Miscellaneous Musings: Fairy Tales

Lately I’ve been thinking about fairy tales.

Some of them are lighthearted, while others aren’t stories that I’d necessarily share with young children because of how violent or disturbing they can be.

I started reading  modern fairy tales of them when I was about seven or eight. There was something magical about Cinderella dancing the night away at the ball or Ariel wishing that she could spend the rest of her life with the handsome human prince that she had saved from drowning. I loved the fact that the good characters always won in the end and the naughty ones would be made to pay for the suffering they had caused. There’s something quite satisfying about that.

After a year or two, I discovered the original versions of these stories and read as many of them as I could get my hands on. Some of them were much scarier than Disney had ever lead me to believe.

Cinderella’s stepsisters sliced off pieces of their feet into order to force them to fit into Cinderella’s tiny, glass slippers in the unsanitized version of her tale. The wicked stepmother also met a grisly end, although exactly how that happened changed from one culture’s version of it to the next.

The Little Mermaid’s original ending was also very different from the Disney film. Instead of living happily ever after with her prince, Ariel died after she refused to hurt him in order to get her mermaid tail back . Her body was turned into sea foam and her spirit was promised a permanent place in Heaven if she did good deeds for humanity for 300 years. As soon as I read that scene, I decided that Ariel must have succeeded in her final mission. There was no way I could imagine her spending hundreds of years looking after humans and not eventually being given some kind of reward for it.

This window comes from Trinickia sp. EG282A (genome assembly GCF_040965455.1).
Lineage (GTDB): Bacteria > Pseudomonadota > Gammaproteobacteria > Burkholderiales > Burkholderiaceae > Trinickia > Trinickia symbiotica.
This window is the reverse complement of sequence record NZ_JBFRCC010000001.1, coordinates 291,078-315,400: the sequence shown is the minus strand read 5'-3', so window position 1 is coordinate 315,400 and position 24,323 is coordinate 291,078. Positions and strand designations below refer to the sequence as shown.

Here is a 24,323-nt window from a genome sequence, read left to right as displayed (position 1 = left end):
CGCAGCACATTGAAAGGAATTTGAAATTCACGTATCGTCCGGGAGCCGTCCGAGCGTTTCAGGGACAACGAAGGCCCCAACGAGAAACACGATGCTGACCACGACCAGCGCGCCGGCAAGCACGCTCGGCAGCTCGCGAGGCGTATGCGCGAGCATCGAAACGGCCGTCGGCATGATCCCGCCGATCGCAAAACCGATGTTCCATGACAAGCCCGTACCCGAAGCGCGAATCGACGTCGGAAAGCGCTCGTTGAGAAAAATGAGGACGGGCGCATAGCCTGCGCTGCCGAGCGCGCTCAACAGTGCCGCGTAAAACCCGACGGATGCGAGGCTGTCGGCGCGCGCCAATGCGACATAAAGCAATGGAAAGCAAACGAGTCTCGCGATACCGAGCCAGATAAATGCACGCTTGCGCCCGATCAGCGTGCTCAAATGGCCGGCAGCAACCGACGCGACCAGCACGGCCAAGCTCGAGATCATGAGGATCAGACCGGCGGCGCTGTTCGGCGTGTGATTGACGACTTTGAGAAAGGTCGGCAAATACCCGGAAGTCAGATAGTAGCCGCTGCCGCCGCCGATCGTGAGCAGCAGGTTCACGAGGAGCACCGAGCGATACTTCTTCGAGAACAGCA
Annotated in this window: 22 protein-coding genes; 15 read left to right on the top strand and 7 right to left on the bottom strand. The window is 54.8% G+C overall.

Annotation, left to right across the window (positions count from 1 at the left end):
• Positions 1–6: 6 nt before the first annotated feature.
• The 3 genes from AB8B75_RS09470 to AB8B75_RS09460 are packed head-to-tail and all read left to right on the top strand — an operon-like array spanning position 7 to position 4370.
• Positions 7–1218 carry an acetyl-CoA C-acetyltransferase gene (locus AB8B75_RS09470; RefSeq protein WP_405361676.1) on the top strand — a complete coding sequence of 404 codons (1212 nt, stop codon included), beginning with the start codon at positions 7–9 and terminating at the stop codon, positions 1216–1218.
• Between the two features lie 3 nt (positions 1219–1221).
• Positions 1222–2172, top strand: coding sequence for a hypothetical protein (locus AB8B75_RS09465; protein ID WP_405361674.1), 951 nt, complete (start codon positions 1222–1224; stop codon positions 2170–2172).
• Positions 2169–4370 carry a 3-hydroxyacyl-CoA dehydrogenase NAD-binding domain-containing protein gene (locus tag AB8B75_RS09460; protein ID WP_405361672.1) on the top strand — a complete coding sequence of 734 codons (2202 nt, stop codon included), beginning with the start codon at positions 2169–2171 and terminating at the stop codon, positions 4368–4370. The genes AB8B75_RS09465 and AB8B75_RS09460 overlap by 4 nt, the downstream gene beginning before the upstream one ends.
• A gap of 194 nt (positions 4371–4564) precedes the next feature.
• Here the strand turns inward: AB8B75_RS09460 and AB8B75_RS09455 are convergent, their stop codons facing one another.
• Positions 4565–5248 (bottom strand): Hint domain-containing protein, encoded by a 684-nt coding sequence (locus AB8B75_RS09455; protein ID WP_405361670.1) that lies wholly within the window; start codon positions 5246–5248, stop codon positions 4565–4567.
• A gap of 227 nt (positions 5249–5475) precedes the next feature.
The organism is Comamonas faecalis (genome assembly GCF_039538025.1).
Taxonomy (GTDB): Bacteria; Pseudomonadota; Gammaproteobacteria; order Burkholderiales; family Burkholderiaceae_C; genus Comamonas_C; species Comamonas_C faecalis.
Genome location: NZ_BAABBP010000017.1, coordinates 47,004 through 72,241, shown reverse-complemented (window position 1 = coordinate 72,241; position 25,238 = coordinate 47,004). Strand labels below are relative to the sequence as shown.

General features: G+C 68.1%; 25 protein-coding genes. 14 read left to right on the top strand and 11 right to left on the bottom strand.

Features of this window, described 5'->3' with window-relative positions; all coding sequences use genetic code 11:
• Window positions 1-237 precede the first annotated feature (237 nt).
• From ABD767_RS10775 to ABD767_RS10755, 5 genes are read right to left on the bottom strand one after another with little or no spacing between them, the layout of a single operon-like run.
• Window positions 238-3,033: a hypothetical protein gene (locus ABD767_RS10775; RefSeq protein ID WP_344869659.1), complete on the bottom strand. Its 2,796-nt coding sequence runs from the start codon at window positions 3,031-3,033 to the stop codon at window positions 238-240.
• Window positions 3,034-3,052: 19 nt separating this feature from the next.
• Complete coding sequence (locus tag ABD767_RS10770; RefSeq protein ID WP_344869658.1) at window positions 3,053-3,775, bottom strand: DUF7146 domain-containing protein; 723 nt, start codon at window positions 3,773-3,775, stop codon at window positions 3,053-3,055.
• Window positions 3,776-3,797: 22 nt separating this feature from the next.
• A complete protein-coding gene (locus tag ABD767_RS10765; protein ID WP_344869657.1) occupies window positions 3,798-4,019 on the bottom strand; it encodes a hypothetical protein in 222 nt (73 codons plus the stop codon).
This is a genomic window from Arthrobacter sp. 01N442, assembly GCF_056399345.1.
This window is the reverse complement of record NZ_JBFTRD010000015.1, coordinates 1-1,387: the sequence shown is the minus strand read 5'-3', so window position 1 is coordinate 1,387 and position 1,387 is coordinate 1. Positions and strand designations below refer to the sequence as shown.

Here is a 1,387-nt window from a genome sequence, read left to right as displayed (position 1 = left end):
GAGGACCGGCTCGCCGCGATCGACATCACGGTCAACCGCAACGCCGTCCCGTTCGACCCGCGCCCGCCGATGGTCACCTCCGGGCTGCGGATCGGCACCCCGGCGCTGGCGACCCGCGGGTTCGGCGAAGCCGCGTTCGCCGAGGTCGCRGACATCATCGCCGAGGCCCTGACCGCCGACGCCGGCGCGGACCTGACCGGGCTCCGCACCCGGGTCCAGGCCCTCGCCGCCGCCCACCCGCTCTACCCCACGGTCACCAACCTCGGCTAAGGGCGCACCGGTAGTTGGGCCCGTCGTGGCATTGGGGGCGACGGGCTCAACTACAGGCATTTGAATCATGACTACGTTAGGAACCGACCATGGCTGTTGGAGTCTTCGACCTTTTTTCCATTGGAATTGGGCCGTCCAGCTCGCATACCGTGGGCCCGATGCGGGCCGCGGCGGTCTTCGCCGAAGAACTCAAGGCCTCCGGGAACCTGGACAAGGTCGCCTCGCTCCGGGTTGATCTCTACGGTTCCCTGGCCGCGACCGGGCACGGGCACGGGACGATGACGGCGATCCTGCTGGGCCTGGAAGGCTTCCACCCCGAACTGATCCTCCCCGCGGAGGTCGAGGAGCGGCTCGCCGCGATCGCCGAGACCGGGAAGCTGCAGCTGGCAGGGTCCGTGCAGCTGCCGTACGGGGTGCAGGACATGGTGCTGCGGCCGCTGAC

While some of these stories definitely frightened me, I liked the fact that they were more realistic and unpredictable. Not everyone in real life is rewarded or punished for the things they do. Sometimes awful things happen to wonderful people, and sometimes lovely things happen to people who have caused a lot of pain in the world.

It was entertaining to read them and wonder if the main character and the prince would actually end up together once I realized that this wasn’t always how plots worked in the past.

These days I’m not fussy about what kinds of fairy tales I read. Sometimes I like the dark ones where a happy ending definitely is guaranteed to anyone. On other days, I’d much rather know in advance that everything will eventually work out beautifully before I start reading.

What are some of your favorite fairy tales? Would you rather read the dark, original versions or the retellings that usually give all of the main characters a happy ending?

Comments

  1. I’m not really a fairy tales kind of person. I read a lot of them as a young child but once I discovered the joys of Stephen King, fairy tales held little appeal. I never really thought about what the original stories that Disney used were like but those dark versions sound quite interesting.

    • Some of the original fairy tales honestly sound like what Stephen King would write if he was going to retell a story like Sleeping Beauty or Cinderella. Based on what you wrote, I think you might like them a lot.

Speak Your Mind

*